Monday, March 30, 2020

“Half-Deaf Mail Order Bride
and her Heartfelt Pastor”
by Florence Linnington

Elizabeth's mother had been ill for a long time before she’d passed away, and with no money left to pay the rent, Elizabeth was now facing being thrown out onto the street. When she received the letter from the Pastor of a town called Evergreen, it was a lifeline that she desperately needed.

But will her fears and secrets destroy her chance at happiness? She had been told that the local tribes had killed her father, and true or not, she will have to overcome her prejudices regarding the town’s native population if she is to have any hope of surviving here. And then there's the woman who decides that she wants the pastor for herself and sets out to end the relationship between Joshua and Elizabeth before they even get the chance to know anything about each other.

I enjoyed this book as much as I have Ms. Linnington’s other books. The version I read did contain a number of typos, but having discussed them with the author, I have no doubt that they will have been corrected before publication day.

I always enjoy seeing the character development in Ms. Linnington's books. She always does an excellent job of portraying her character’s emotions and allowing us to watch them grow as individuals as they overcome various challenges in their lives.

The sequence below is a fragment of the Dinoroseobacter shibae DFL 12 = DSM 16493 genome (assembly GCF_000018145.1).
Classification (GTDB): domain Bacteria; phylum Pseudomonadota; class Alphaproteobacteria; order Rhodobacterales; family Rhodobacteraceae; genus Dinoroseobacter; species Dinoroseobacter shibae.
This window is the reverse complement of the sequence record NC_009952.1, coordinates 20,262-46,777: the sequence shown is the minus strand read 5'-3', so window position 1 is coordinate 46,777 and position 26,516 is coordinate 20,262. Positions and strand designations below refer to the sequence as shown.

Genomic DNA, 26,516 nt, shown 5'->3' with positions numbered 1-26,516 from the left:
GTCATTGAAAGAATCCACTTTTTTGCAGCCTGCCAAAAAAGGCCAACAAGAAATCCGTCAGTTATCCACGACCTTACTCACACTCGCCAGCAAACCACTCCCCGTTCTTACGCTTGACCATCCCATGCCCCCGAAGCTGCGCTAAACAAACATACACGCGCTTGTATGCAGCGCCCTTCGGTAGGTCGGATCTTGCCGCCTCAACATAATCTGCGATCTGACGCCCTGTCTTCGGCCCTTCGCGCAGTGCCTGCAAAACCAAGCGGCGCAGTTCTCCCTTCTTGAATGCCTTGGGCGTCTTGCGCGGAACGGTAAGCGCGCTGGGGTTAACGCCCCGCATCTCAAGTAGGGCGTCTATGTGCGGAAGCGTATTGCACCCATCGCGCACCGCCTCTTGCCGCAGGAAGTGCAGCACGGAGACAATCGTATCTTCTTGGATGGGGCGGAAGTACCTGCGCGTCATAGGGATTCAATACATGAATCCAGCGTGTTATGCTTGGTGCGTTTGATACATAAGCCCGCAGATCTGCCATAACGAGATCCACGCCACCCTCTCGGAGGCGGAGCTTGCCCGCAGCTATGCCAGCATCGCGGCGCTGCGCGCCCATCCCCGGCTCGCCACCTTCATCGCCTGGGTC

Ms. Linnington’s books always seem to have a happy ending and always leave me in a wonderful mood. In a time of great stress, her books are sure to leave you smiling. Recommended.

Monday, March 23, 2020

“Fading Petals” by Nadiyah Muhaimin

Rue’s father left when she was young, and the only mother she has ever known tried to kill her when she turned 16. But Rue survived the attack and was sent to The Institute to recover. Things only get stranger from that point. Rue falls in love with a Tear Rabbit soldier, but true love is something he is forbidden from experiencing and will be punished for if it is discovered that he has honestly fallen in love, and is not just lusting for or fascinated with any woman.

This was a very well written book, though I was left uncertain if “The Institute” was a medical hospital, a mental hospital, or a combination of both. A number of the other patients that Rue meets seem to be a combination of the two. And with the doctors performing “treatments” on their patients to try and cure them, many of my questions in that regard remained unanswered.